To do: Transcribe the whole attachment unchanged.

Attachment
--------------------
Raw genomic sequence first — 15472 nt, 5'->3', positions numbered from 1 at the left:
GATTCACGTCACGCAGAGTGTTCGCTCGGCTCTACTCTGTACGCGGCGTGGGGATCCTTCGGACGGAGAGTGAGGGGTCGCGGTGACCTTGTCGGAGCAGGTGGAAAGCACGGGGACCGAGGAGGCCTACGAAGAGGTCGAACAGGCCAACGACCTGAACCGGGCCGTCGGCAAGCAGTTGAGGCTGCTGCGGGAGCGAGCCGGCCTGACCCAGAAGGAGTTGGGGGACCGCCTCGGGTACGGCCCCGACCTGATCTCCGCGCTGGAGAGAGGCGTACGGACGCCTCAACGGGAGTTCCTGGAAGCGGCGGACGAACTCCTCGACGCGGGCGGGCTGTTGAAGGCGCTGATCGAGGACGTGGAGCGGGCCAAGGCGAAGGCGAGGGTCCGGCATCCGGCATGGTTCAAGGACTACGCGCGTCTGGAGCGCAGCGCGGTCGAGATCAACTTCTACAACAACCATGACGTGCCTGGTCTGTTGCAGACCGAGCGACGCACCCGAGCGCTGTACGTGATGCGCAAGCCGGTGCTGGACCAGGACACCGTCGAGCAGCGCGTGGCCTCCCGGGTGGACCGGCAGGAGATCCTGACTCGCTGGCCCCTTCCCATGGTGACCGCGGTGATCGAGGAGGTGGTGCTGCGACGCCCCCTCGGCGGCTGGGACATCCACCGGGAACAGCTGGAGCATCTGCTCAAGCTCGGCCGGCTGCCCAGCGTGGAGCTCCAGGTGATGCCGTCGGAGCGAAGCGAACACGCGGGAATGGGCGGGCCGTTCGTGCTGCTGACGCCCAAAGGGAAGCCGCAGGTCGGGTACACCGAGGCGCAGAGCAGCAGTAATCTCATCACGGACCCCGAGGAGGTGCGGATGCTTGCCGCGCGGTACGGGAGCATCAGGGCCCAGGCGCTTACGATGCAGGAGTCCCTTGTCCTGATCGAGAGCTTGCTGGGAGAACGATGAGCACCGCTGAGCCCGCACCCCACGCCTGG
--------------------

Raw genomic sequence first — 15472 nt, 5'->3', positions numbered from 1 at the left:
GATTCACGTCACGCAGAGTGTTCGCTCGGCTCTACTCTGTACGCGGCGTGGGGATCCTTCGGACGGAGAGTGAGGGGTCGCGGTGACCTTGTCGGAGCAGGTGGAAAGCACGGGGACCGAGGAGGCCTACGAAGAGGTCGAACAGGCCAACGACCTGAACCGGGCCGTCGGCAAGCAGTTGAGGCTGCTGCGGGAGCGAGCCGGCCTGACCCAGAAGGAGTTGGGGGACCGCCTCGGGTACGGCCCCGACCTGATCTCCGCGCTGGAGAGAGGCGTACGGACGCCTCAACGGGAGTTCCTGGAAGCGGCGGACGAACTCCTCGACGCGGGCGGGCTGTTGAAGGCGCTGATCGAGGACGTGGAGCGGGCCAAGGCGAAGGCGAGGGTCCGGCATCCGGCATGGTTCAAGGACTACGCGCGTCTGGAGCGCAGCGCGGTCGAGATCAACTTCTACAACAACCATGACGTGCCTGGTCTGTTGCAGACCGAGCGACGCACCCGAGCGCTGTACGTGATGCGCAAGCCGGTGCTGGACCAGGACACCGTCGAGCAGCGCGTGGCCTCCCGGGTGGACCGGCAGGAGATCCTGACTCGCTGGCCCCTTCCCATGGTGACCGCGGTGATCGAGGAGGTGGTGCTGCGACGCCCCCTCGGCGGCTGGGACATCCACCGGGAACAGCTGGAGCATCTGCTCAAGCTCGGCCGGCTGCCCAGCGTGGAGCTCCAGGTGATGCCGTCGGAGCGAAGCGAACACGCGGGAATGGGCGGGCCGTTCGTGCTGCTGACGCCCAAAGGGAAGCCGCAGGTCGGGTACACCGAGGCGCAGAGCAGCAGTAATCTCATCACGGACCCCGAGGAGGTGCGGATGCTTGCCGCGCGGTACGGGAGCATCAGGGCCCAGGCGCTTACGATGCAGGAGTCCCTTGTCCTGATCGAGAGCTTGCTGGGAGAACGATGAGCACCGCTGAGCCCGCACCCCACGCCTGG